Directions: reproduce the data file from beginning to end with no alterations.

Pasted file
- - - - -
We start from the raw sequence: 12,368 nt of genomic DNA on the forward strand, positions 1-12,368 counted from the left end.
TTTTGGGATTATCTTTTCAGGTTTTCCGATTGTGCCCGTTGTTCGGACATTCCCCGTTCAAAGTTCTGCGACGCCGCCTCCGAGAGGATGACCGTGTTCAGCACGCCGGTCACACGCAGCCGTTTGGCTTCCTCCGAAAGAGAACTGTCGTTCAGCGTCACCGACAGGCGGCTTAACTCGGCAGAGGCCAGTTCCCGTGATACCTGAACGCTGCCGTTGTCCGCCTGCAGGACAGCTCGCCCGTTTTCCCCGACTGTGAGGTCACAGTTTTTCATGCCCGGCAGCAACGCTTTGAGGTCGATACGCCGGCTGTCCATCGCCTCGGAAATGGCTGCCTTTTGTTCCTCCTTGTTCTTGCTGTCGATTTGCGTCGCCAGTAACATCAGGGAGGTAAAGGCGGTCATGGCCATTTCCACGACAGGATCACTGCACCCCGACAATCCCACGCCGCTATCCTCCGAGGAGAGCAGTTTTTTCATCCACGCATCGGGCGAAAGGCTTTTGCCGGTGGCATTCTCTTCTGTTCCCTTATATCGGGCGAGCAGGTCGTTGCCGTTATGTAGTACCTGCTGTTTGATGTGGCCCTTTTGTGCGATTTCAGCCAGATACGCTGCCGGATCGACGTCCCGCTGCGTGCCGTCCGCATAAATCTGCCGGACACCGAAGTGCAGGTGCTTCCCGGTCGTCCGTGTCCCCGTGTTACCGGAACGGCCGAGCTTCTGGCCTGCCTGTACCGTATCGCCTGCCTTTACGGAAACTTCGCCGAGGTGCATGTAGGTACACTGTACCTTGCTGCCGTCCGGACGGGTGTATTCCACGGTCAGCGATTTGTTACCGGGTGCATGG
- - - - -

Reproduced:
We start from the raw sequence: 12,368 nt of genomic DNA on the forward strand, positions 1-12,368 counted from the left end.
TTTTGGGATTATCTTTTCAGGTTTTCCGATTGTGCCCGTTGTTCGGACATTCCCCGTTCAAAGTTCTGCGACGCCGCCTCCGAGAGGATGACCGTGTTCAGCACGCCGGTCACACGCAGCCGTTTGGCTTCCTCCGAAAGAGAACTGTCGTTCAGCGTCACCGACAGGCGGCTTAACTCGGCAGAGGCCAGTTCCCGTGATACCTGAACGCTGCCGTTGTCCGCCTGCAGGACAGCTCGCCCGTTTTCCCCGACTGTGAGGTCACAGTTTTTCATGCCCGGCAGCAACGCTTTGAGGTCGATACGCCGGCTGTCCATCGCCTCGGAAATGGCTGCCTTTTGTTCCTCCTTGTTCTTGCTGTCGATTTGCGTCGCCAGTAACATCAGGGAGGTAAAGGCGGTCATGGCCATTTCCACGACAGGATCACTGCACCCCGACAATCCCACGCCGCTATCCTCCGAGGAGAGCAGTTTTTTCATCCACGCATCGGGCGAAAGGCTTTTGCCGGTGGCATTCTCTTCTGTTCCCTTATATCGGGCGAGCAGGTCGTTGCCGTTATGTAGTACCTGCTGTTTGATGTGGCCCTTTTGTGCGATTTCAGCCAGATACGCTGCCGGATCGACGTCCCGCTGCGTGCCGTCCGCATAAATCTGCCGGACACCGAAGTGCAGGTGCTTCCCGGTCGTCCGTGTCCCCGTGTTACCGGAACGGCCGAGCTTCTGGCCTGCCTGTACCGTATCGCCTGCCTTTACGGAAACTTCGCCGAGGTGCATGTAGGTACACTGTACCTTGCTGCCGTCCGGACGGGTGTATTCCACGGTCAGCGATTTGTTACCGGGTGCATGG